Scots Pine (Pinus sylvestris)

If you know the Isle of Purbeck you will know the Scots Pine.

The Scots Pine is a native British tree but is found only in its truly wild state in Scotland. Here in Dorset it was introduced for timber production and much of heathland was covered in it after WW2 and it has prospered. It so likes the habitat that it readily seeds and young trees can be seen sprouting up almost everywhere.

It is easy to identify the Scots Pine becuase the bark has a reddish brown rusty appearance, especially towards the top of the trunk.

The trunk grows straight and tall making it an ideal forestry product and the timber is used for telegraph poles, fencing, construction work, boxes, paper pulp and wood board. It was also used extensively for railway sleepers and pit props, the market for which has now all but disappeared so the demand for Scots Pine as a timber is reducing.

In common with other pines the leaves are the familiar needles, blueish green in colour. The twigs on which the leaves grow seem to be very brittle and prone to breaking easily, especially in strong winds.

As with all conifers the fruiting body comes in the form of a 'cone'. Partly this reason, and also that it is a native tree wildlife uses it, particularly in winter and it is the place to look for visiting Crossbill, Redpoll and Siskin during the winter months. If you stop to look underneath any Scots Pine you will often find ones that have been extensively chewed to get at the seeds and this is, usually anyway, the work of the Grey Squirrel.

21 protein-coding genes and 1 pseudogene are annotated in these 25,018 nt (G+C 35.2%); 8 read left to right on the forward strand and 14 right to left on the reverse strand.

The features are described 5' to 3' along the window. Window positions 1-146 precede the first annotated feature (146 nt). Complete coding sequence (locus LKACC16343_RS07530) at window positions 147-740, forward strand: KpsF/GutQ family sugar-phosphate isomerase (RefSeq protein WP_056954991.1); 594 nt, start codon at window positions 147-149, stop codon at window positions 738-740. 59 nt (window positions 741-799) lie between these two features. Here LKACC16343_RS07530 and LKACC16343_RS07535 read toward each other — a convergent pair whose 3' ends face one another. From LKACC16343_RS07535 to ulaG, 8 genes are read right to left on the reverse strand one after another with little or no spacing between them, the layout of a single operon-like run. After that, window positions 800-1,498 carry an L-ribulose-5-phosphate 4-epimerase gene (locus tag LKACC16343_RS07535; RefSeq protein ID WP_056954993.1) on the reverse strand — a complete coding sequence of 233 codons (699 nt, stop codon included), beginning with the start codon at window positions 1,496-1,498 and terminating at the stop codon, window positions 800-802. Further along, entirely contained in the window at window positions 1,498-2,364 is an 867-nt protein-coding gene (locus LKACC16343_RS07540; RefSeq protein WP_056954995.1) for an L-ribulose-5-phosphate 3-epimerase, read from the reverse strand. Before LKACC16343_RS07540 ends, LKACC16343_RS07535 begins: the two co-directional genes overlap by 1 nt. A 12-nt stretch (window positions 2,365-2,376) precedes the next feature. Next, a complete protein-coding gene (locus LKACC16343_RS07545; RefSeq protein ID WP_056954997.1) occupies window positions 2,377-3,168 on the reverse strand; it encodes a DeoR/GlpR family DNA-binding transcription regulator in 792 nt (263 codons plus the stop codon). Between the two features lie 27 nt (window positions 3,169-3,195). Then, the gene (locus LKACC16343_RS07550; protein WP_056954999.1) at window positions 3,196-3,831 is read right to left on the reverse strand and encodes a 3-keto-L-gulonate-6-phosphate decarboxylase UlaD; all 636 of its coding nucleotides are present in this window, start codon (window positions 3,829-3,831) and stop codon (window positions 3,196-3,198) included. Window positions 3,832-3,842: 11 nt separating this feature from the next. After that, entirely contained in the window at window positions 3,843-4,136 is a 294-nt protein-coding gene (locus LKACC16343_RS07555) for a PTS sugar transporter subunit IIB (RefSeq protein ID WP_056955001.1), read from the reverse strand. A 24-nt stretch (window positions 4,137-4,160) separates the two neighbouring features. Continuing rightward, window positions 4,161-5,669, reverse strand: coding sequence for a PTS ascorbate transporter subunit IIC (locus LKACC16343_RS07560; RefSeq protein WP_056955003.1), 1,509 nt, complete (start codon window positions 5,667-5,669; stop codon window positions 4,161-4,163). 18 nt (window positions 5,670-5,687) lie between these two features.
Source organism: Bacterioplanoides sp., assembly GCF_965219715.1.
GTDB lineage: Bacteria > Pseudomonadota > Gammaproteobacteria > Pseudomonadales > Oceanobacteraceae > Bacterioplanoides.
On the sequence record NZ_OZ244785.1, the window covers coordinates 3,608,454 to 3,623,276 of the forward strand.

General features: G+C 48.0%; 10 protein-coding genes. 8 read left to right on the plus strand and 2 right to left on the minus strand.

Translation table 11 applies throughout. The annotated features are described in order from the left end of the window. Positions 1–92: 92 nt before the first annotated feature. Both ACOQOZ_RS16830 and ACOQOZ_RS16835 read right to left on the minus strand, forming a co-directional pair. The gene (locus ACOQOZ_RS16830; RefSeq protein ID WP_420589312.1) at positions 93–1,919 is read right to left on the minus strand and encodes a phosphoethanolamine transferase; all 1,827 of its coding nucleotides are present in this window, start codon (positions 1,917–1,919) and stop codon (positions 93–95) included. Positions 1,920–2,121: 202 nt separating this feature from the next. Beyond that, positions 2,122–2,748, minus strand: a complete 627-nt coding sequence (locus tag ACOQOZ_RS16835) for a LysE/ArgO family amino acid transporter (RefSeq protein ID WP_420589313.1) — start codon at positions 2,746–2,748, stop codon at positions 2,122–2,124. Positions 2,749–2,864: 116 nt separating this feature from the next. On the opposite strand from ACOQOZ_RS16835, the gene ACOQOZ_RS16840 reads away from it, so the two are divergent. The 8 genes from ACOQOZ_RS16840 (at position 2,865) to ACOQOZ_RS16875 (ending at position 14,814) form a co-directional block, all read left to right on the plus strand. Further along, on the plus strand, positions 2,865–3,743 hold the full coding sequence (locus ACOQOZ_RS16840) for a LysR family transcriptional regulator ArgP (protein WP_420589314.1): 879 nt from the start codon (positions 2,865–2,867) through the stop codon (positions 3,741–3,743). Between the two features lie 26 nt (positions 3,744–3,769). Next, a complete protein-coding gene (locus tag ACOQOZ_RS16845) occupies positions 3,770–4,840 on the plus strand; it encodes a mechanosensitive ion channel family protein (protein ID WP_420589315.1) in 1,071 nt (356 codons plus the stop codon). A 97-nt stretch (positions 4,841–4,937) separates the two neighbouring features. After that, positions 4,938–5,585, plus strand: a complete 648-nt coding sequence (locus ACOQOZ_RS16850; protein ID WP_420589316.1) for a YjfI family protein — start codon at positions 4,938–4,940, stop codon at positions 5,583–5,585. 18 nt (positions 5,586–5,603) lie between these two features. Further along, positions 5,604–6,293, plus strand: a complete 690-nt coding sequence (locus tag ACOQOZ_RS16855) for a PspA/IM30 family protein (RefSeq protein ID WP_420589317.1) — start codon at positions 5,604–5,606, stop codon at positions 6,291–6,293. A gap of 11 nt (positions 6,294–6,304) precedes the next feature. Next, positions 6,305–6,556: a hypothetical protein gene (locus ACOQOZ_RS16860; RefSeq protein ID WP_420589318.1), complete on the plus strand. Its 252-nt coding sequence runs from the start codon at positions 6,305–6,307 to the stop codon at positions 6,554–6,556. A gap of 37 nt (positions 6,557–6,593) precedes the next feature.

In Dorset we are seeing extensive work to restore our precious heathland habitat and so many areas are being cleared of the Scots Pine. Indeed, at Arne people had the opportunity to 'pull a pine' for Christmas to remove newly , self seeded plants before they got too big. Elsewhere large areas are being felled and not replanted.

We may actually be witnessing the end of the Scots Pine in the area; good or bad? What effect will this have on the Squirrel population?

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